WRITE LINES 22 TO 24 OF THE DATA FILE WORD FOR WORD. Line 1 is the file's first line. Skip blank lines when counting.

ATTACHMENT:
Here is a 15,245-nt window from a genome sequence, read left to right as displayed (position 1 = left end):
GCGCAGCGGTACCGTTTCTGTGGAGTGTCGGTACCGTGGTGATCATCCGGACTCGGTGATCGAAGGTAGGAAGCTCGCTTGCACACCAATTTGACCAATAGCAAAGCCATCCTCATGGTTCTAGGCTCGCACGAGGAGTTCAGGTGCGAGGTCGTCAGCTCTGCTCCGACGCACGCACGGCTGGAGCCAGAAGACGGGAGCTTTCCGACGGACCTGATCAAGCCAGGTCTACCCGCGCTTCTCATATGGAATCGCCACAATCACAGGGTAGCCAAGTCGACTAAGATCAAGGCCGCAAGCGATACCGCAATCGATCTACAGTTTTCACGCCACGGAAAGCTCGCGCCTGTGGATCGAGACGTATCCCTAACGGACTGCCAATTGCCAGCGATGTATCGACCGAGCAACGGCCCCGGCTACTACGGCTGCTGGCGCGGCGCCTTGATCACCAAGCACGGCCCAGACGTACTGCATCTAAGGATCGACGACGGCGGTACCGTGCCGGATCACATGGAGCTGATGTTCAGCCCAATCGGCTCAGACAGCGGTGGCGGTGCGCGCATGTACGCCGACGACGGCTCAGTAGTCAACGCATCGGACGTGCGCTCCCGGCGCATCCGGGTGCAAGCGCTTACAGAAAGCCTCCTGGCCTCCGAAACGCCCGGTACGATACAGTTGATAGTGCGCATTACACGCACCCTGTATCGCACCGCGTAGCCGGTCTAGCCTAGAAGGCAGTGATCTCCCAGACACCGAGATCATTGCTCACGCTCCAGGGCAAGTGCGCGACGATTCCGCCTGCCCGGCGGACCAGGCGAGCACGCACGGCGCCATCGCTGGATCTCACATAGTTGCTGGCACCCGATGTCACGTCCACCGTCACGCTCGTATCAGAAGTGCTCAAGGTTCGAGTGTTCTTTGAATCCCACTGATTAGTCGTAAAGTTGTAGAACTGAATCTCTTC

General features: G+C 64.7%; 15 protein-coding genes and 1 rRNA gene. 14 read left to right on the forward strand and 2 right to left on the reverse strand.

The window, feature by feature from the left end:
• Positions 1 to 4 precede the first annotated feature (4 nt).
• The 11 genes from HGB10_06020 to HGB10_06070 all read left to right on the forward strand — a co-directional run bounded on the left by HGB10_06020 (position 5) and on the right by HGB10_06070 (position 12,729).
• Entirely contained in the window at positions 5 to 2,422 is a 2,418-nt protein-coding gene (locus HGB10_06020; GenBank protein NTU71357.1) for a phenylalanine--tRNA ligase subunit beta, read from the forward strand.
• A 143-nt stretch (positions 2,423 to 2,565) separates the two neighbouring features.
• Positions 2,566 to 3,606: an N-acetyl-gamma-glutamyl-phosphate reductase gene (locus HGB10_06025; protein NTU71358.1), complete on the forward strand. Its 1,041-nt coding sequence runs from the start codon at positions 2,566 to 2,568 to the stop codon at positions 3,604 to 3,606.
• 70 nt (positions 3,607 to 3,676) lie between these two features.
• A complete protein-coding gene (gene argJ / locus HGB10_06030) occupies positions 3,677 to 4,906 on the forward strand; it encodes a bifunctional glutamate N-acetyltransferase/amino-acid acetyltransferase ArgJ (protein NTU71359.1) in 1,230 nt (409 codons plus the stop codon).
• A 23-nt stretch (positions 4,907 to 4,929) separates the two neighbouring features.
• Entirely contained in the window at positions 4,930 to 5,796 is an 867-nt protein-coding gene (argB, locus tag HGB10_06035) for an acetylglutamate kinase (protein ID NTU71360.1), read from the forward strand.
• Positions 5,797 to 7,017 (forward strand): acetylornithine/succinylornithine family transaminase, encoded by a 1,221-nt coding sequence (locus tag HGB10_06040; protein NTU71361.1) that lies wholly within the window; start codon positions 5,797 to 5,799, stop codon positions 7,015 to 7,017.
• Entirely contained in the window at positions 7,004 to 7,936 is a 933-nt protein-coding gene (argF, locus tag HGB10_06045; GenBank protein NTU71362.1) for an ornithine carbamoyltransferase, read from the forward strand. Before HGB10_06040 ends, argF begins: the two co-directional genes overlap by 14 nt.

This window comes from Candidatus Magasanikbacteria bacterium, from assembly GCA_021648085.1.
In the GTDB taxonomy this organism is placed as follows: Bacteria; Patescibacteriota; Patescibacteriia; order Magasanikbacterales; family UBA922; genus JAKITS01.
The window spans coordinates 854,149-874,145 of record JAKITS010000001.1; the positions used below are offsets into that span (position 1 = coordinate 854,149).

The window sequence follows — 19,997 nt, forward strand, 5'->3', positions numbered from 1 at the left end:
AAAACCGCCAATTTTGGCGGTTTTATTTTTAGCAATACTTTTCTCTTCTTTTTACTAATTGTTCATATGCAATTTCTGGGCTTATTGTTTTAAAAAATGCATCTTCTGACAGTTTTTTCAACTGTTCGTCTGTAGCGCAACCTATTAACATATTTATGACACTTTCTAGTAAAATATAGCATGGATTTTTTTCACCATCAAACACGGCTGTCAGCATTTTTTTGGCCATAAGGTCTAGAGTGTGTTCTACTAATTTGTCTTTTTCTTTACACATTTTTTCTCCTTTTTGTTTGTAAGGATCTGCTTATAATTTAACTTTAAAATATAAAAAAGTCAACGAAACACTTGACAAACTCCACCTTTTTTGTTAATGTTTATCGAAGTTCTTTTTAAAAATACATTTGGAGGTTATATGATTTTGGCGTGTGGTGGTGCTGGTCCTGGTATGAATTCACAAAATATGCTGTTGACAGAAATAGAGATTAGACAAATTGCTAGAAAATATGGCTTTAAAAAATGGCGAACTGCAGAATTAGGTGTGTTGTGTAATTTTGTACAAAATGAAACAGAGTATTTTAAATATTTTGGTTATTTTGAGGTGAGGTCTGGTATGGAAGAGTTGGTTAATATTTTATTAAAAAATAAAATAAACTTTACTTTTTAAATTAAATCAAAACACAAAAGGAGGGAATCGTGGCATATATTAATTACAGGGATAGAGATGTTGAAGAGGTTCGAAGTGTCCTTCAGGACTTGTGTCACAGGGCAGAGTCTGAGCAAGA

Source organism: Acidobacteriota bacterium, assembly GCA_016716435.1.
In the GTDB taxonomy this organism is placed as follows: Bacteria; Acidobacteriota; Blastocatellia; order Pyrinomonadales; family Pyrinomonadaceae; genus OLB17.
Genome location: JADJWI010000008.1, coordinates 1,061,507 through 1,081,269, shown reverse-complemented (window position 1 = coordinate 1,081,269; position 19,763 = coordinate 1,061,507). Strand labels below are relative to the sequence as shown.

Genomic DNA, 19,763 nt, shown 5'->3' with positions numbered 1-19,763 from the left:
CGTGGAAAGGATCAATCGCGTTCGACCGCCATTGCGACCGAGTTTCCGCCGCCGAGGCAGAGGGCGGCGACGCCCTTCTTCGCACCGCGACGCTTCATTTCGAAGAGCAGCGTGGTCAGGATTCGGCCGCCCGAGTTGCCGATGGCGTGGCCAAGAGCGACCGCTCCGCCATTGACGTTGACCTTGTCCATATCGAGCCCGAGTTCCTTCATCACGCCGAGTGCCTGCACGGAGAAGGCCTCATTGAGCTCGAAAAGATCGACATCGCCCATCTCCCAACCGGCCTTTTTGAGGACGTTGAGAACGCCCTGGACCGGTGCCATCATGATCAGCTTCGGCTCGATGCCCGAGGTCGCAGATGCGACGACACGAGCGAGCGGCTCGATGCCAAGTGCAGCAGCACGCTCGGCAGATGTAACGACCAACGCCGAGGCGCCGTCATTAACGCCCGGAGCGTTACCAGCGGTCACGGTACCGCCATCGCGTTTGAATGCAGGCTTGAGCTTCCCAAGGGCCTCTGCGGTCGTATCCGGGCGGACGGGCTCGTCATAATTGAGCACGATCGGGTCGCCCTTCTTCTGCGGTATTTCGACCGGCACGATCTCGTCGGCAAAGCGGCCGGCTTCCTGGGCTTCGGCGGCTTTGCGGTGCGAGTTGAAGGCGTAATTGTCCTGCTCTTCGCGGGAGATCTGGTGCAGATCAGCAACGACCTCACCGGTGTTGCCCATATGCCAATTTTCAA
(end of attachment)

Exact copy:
In the GTDB taxonomy this organism is placed as follows: Bacteria; Acidobacteriota; Blastocatellia; order Pyrinomonadales; family Pyrinomonadaceae; genus OLB17.
Genome location: JADJWI010000008.1, coordinates 1,061,507 through 1,081,269, shown reverse-complemented (window position 1 = coordinate 1,081,269; position 19,763 = coordinate 1,061,507). Strand labels below are relative to the sequence as shown.

Genomic DNA, 19,763 nt, shown 5'->3' with positions numbered 1-19,763 from the left: